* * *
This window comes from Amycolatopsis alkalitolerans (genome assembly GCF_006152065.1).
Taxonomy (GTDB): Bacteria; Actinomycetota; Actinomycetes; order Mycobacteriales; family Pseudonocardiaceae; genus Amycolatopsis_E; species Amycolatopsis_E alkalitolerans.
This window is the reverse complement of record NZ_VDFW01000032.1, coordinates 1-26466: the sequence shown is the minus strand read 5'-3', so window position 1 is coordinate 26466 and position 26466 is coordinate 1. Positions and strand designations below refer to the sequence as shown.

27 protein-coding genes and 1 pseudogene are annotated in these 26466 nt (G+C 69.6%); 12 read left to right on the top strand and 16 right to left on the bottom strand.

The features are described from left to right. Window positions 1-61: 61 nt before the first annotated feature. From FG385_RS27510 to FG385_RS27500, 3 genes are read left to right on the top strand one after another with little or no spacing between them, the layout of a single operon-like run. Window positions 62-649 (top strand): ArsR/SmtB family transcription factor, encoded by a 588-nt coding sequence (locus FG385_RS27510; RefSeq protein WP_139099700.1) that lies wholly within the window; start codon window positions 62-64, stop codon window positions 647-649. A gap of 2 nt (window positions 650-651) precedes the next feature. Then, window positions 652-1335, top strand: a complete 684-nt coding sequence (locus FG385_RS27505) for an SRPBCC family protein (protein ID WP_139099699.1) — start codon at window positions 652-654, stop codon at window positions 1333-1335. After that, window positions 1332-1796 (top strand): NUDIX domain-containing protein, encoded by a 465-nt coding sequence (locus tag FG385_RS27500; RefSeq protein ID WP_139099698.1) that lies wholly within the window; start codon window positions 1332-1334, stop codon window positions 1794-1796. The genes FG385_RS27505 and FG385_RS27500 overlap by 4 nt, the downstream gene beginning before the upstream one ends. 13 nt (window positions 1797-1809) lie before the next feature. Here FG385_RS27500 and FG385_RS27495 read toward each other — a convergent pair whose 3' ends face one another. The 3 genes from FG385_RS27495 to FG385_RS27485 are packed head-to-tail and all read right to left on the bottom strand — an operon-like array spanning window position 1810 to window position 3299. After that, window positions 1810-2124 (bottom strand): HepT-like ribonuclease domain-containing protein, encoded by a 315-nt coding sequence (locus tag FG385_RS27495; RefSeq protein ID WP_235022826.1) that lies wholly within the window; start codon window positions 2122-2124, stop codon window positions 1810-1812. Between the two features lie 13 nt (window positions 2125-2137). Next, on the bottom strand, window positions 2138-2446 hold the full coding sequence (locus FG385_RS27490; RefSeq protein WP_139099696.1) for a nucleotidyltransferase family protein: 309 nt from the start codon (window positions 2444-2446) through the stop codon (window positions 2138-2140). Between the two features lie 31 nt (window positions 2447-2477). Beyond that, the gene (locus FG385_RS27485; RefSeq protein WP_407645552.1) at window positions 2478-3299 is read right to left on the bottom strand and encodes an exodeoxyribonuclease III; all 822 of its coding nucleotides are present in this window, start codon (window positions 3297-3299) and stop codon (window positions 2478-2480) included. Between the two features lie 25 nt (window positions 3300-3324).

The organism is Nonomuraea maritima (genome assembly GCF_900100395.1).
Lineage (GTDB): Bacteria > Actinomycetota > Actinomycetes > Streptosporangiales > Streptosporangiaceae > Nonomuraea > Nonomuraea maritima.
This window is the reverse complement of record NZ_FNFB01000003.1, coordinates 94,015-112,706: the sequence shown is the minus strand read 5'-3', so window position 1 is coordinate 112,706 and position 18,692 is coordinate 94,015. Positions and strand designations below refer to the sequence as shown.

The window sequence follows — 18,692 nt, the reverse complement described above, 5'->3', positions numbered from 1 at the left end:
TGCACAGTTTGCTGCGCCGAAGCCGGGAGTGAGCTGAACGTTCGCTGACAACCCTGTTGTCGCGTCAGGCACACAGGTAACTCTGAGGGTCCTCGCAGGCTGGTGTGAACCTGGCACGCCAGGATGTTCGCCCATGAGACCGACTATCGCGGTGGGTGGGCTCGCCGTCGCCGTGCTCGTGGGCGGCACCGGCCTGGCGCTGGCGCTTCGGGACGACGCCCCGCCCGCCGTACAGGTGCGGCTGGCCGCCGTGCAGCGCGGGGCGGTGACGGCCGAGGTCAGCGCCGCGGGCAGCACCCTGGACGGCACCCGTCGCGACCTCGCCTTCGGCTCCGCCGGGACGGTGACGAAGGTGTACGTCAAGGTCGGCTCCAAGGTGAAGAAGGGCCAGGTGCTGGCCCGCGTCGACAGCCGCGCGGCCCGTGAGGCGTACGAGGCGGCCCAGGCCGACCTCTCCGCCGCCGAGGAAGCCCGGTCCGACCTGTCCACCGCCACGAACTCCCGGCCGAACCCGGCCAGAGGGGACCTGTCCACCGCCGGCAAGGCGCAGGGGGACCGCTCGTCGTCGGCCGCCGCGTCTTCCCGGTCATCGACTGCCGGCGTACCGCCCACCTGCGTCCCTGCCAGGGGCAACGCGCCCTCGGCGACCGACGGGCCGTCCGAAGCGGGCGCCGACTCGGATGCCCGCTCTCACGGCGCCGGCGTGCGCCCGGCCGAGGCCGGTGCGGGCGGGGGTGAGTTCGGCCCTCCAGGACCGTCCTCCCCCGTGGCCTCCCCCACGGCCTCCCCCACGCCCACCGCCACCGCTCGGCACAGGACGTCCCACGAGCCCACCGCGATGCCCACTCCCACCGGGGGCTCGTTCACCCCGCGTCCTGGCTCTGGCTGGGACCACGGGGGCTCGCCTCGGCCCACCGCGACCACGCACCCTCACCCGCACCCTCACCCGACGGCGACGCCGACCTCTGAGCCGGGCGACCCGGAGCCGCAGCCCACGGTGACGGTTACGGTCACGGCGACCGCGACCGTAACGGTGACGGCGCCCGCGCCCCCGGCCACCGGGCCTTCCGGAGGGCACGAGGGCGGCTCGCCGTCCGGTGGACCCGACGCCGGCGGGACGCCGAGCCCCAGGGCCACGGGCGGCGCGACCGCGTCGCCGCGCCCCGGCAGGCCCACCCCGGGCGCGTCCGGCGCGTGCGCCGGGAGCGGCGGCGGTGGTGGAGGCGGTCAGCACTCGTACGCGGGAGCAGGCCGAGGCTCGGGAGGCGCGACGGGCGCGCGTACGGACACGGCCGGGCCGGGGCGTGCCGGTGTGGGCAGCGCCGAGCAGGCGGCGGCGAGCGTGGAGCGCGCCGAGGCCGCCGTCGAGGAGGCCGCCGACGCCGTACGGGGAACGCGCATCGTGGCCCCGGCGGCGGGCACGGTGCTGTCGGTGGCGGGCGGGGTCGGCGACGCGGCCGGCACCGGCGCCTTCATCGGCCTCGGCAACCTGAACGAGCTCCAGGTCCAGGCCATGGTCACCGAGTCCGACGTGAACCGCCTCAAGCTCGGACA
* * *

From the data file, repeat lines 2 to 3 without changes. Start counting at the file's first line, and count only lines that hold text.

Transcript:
Taxonomy (GTDB): Bacteria; Actinomycetota; Actinomycetes; order Mycobacteriales; family Pseudonocardiaceae; genus Amycolatopsis_E; species Amycolatopsis_E alkalitolerans.
This window is the reverse complement of record NZ_VDFW01000032.1, coordinates 1-26466: the sequence shown is the minus strand read 5'-3', so window position 1 is coordinate 26466 and position 26466 is coordinate 1. Positions and strand designations below refer to the sequence as shown.